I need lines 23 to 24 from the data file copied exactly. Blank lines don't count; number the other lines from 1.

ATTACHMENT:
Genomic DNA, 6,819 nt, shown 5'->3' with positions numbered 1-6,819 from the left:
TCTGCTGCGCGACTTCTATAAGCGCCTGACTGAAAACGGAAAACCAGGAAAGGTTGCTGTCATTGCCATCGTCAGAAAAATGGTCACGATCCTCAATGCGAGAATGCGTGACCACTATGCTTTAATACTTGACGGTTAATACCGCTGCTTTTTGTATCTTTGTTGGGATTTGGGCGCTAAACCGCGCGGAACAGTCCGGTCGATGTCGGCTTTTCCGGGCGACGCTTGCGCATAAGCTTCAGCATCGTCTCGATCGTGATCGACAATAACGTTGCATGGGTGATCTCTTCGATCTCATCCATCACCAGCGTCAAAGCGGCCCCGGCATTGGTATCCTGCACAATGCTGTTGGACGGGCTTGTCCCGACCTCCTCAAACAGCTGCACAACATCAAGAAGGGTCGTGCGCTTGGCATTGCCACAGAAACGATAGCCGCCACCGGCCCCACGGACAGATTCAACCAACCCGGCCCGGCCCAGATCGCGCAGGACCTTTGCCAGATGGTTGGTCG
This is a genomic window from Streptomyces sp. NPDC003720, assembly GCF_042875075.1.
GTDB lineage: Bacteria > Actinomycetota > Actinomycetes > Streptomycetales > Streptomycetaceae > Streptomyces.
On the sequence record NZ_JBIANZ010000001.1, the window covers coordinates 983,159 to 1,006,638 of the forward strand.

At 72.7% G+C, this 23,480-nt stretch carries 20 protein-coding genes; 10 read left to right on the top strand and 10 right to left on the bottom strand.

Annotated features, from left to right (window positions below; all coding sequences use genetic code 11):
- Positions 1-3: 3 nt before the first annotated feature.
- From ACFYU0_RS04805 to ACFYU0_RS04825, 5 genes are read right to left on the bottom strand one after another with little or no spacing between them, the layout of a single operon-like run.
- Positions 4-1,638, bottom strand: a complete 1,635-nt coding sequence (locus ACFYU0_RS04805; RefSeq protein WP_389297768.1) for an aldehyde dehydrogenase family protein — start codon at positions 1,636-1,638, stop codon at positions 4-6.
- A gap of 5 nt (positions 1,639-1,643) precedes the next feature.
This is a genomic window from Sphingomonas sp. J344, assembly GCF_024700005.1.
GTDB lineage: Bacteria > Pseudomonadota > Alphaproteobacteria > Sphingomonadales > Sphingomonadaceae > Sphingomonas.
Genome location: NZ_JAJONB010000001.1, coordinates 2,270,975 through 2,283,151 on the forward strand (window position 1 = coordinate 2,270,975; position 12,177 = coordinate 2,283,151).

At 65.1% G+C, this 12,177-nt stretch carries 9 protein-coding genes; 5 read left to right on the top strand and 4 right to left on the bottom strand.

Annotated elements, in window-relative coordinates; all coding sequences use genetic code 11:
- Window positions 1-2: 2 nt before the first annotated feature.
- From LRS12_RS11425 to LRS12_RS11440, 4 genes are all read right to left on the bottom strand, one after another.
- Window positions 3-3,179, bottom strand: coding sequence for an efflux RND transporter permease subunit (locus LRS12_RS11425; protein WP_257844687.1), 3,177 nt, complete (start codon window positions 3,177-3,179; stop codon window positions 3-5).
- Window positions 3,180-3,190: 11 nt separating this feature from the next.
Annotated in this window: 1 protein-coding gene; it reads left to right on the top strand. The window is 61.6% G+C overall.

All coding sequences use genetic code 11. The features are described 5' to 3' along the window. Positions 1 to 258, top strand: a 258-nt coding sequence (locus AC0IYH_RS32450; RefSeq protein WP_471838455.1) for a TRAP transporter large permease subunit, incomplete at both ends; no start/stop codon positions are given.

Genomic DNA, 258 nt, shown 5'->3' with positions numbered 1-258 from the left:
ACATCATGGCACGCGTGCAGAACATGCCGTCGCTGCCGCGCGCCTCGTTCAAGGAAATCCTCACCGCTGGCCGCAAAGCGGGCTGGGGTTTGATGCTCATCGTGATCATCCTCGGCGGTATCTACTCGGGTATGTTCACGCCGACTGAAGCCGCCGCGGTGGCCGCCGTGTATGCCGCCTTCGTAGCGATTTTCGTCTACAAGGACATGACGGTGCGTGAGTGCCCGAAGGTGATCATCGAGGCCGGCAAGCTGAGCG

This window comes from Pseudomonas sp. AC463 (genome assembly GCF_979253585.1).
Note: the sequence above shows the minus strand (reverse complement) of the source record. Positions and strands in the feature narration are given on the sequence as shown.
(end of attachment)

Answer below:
Genomic DNA, 258 nt, shown 5'->3' with positions numbered 1-258 from the left:
ACATCATGGCACGCGTGCAGAACATGCCGTCGCTGCCGCGCGCCTCGTTCAAGGAAATCCTCACCGCTGGCCGCAAAGCGGGCTGGGGTTTGATGCTCATCGTGATCATCCTCGGCGGTATCTACTCGGGTATGTTCACGCCGACTGAAGCCGCCGCGGTGGCCGCCGTGTATGCCGCCTTCGTAGCGATTTTCGTCTACAAGGACATGACGGTGCGTGAGTGCCCGAAGGTGATCATCGAGGCCGGCAAGCTGAGCG